After a three year renovation, the home of famous authors Louisa May Alcott, Nathanial Hawthorne and Margaret Sidney is finally open! I recently toured the house and was allowed to take pictures of each room, some of which I will share in this post.
The force behind the preservation of the home
Sidney (aka Harriet Lothrop of The Five Peppers series) is the mother of Margaret Lothrop, author of The Wayside: Home of Authors (which you can read online) originally published in 1940. After her mother passed away in 1924, Lothrop sought to preserve The Wayside which had housed such luminary authors. She opened the home to visitors and eventually sold the property to the National Park Service in 1965 after succeeding in 1963 in having the home declared a National Historic Landmark.
Voices of the Alcotts
The portion of The Wayside devoted to the Alcotts contains many passages from previously unpublished journal entries by Bronson and daughter Elizabeth; Lizzie had kept a detailed record, mentioning games, names of neighborhood children, duties performed and different little trips taken by the family to Walden and surrounding areas.
Houghton Library MS Am 1130.9: I. Letterbooks of Amos Bronson Alcott (24) Family letters and diaries from 1837 to 1850. Vol. I. Domestic — diary of Elizabeth
Bronson as artist
Lothrop describes Bronson as a philosopher who loved the defenseless and believed that education “should fit the individual for the joy of independent thought.” She recalled Alcott’s failed attempt at Utopia with Charles Lane at Fruitlands and how the family came to acquire the old Cogswell house, dubbing it “Hillside.”
From The Wayside: Home of Authors by Margaret Lothrop
She went on to describe how Alcott beautified Hillside first through his vegetable and flower gardens, stone walls and terraces, and then through various structures such as the arbor or summer house, built on one of the terraces. Alcott loved creating beauty and function in and around his home (including shower/bathing system in one of the additions to the house that even young Elizabeth could use on her own, and the creation of a small reservoir in the field across the street complete with a “rustic structure, for Bathing, and an alcove for retreating from the summer heat and rains” – Bronson in his journal). His appreciation of beauty and his way of approaching these projects as future works of art demonstrate a link between him and his youngest daughter May’s artistic talent.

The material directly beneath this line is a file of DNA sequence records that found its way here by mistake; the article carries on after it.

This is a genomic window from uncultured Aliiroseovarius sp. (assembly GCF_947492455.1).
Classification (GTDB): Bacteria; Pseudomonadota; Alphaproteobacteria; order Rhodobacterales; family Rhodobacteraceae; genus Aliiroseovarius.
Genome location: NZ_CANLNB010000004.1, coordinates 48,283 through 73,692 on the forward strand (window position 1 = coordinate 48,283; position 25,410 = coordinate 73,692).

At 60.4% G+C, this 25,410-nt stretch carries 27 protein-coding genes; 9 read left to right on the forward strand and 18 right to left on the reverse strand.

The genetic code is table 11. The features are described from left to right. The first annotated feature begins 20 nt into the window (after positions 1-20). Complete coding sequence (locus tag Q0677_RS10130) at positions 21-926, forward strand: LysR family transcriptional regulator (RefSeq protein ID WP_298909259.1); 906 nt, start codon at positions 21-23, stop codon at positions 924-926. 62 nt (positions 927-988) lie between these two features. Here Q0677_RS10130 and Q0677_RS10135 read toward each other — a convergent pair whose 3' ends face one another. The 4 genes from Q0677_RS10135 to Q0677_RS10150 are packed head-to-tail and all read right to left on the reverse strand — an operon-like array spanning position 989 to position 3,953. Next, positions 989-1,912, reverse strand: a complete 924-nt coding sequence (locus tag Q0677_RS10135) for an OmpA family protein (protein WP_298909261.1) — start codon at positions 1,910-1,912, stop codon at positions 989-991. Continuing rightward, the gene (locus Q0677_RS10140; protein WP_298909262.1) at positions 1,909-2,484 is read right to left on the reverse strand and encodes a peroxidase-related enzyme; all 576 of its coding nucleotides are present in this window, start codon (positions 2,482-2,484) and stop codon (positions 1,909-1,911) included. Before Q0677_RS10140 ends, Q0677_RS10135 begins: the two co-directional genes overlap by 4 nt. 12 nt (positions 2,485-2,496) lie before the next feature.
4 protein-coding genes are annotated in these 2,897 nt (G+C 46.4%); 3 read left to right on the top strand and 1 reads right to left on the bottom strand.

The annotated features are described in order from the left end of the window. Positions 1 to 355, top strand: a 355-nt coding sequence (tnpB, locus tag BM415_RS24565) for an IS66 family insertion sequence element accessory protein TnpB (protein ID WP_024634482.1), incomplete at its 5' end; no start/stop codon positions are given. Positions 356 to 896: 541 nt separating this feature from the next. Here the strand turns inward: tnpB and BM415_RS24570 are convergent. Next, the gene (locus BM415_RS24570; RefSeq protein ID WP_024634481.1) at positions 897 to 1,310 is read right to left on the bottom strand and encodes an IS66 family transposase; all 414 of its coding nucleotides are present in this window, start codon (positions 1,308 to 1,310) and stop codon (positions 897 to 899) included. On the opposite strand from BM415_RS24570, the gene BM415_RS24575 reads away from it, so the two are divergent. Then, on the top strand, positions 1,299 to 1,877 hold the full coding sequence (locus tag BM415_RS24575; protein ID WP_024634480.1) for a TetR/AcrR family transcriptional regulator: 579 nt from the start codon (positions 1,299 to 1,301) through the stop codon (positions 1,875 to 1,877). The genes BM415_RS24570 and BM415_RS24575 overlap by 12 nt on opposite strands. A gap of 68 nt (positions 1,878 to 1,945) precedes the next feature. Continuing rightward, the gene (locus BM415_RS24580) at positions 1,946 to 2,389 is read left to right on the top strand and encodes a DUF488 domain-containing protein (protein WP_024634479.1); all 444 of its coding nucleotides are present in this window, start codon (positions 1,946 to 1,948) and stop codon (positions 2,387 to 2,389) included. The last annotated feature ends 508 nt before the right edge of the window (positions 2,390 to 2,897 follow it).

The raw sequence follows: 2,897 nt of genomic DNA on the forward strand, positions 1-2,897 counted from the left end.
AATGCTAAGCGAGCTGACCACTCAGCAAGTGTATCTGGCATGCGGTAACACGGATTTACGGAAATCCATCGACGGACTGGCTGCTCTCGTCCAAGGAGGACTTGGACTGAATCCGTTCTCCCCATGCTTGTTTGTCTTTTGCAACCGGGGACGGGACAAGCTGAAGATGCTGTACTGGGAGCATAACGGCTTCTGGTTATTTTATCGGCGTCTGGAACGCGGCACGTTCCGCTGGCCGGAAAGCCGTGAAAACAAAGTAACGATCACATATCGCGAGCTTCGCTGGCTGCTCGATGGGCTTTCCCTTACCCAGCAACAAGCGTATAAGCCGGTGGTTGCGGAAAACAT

Emerson was so taken with Alcott’s rustic structure that he commissioned Bronson to build a similar retreat for him on his property for a stipend of $50. Needless to say it was the subject of town gossip for months to come.
Father and daughter gardening together
Bronson took great pains with his gardening and wrote extensively on it in his journals. All of the children helped out with Elizabeth enjoying it the most. Recently I came across a journal passage from Bronson dated June 1, 1846 where he describes his pleasure in working side by side with Lizzie in the garden. Her love of gardening is expressed in her own journal. I have often thought that the communication between Bronson and Elizabeth was more non-verbal, expressing their affection for each other through their actions. Bronson’s warm pleasure in gardening with his daughter is evident in the short journal entry.
Houghton Library, MS Am 1130.12: IV. Journals and diaries of Amos Bronson Alcott (15) Diary for 1846. Vol. XX. Concord, Mass. 123f.
The beloved room of her own
Bathhouse addition (now serving as a kitchen)
Location of Louisa’s room
Bronson, with help from neighbors, expanded the size of the house by cutting a separate structure (the wheelwright’s shop) in half and adding it to either end of the house. The eastern end became the aforementioned bathhouse (with storage for wood) while the western end housed Bronson’s study where he did his reading and study, and educated his children. There were also two small rooms in the back providing Louisa and Anna with their cherished private rooms. Louisa’s room unfortunately no longer exists due to the addition of the tower by the Hawthorne’s but the window delineates the location of the room (where evidence of the door to the garden which Louisa wrote about, exists).
The Pilgrim’s Progress staircase
former front door — across the way, the “Pilgrim’s Progress” staircase
One of the biggest thrills was seeing the actual staircase where the Alcott girls played Pilgrim’s Progress, carrying their burdens on their backs up and down the narrow stairs, as mentioned in Little Women. Across from the stairs is a bay window which used to be the front door to the home. Lothrop writes,
“One of their diversions was to listen to a story, and then to enact what they had heard. Christian, in Pilgrim’s Progress, was a favorite character whose adventures they imitated. Louisa has described in Little Women the girls’ journeys on the terraces, through the house, and up to the flat roof – the ‘Celestial City,’ – where they ‘sang for joy in the sunshine.’”
Lothrop’s write-up in The Wayside is sanitized, barely mentioning the financial trouble of the family, Abba’s anxieties and Bronson’s struggle back from the profound failure of Fruitlands. But it does paint a lovely portrait of the happiest times in Louisa’s life and that of her sisters. The presence of the family is palpable in the rambling old house – it is a pilgrimage to visit there.
p.s. Have you listened to the latest episode of Louisa May Alcott is My Passion: The Podcast! yet? Hear interviews from some of the leading Alcott scholars including Pulitzer prize-winning author John Matteson at the recent Summer Conversational Series on iTunes and also here.
Click to Tweet and Share: Celebrating the re-opening of The Wayside (aka the Alcott’s “Hillside”) — a peak inside http://wp.me/p125Rp-25a
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